"Because, to be honest, you need the healthy people coming into the system too in order to ... offset the costs for people who aren't [healthy]," Grossi said.
People will be able to enroll by mail, online, in-person or by a 24-hour call center, she said.
The federal government will also give $2.5 million to federally qualified community health centers in West Virginia for outreach and enrollment of the uninsured population.
The state will get another $600,000 for so-called "navigators," or federally -selected agencies that will educate the public and assist in enrollment
At least two agencies in the state will be designated as navigators, Grossi said.
"If you get afforded the money must make sure you're doing outreach and enrollment across the whole state," she said.
DHHS will also provide free training for certified application counselors, or volunteers that will help people apply for insurance or Medicaid. Because they won't be paid positions, these will most likely be people who have a vested interest in seeing people gain health insurance, for instance people who work in a hospital emergency room, Grossi said.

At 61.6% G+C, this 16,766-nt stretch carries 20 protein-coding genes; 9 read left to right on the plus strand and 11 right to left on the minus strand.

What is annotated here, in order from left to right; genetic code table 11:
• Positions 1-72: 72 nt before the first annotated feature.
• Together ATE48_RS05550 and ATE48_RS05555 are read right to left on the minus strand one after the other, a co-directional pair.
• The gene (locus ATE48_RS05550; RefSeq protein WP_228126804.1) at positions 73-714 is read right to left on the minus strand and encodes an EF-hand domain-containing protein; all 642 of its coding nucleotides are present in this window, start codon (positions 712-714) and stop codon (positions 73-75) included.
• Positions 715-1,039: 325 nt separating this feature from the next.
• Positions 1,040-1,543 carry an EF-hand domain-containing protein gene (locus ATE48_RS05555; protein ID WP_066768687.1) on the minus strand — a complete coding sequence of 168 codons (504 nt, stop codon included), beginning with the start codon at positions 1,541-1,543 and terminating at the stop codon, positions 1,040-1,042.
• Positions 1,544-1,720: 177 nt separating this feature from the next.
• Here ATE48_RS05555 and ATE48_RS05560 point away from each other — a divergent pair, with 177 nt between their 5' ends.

The state's health insurance marketplace will offer four tiers of qualified health plans -- bronze, silver, gold and platinum. The plans vary depending on the percentage it covers before a customer must pay chip in with co-payments and deductibles.
A bronze plan covers 60 percent, while the platinum covers 90 percent, Grossi said.
"If you're 28 and healthy a bronze plan is probably going to work for you because it's a lower premium but higher co-pays and deductibles," Grossi said. "You're taking a risk that if you get sick you're going to pay much more out of pocket."
Financial assistance for health insurance premiums is available to those who make up to 400 percent of the federal poverty level, or $94,200 for a family of four. There is a separate financial assistance available for those who make up to 200 percent of the poverty level, or $58,000 for a family of four, Grossi said.
Insurance companies have until May 31 to apply to offer a qualified health plan through the insurance marketplace. Those plans must offer so-called essential health benefits, or packages of certain items and services.
People who don't enroll in health insurance or Medicaid and are not exempt for one or more of nine reasons will see a penalty on their 2014 tax returns, Grossi said. The penalty for the first year is $95 or the equivalent of 1 percent of a person's income, whichever is more.
In 2016, that penalty rises to $695 or 2.5 percent of a person's income, Grossi said.
Staff writer Kate Long contributed to this story. Reach Lori Kersey at lori.ker...@wvgazette.com or 304-348-1240.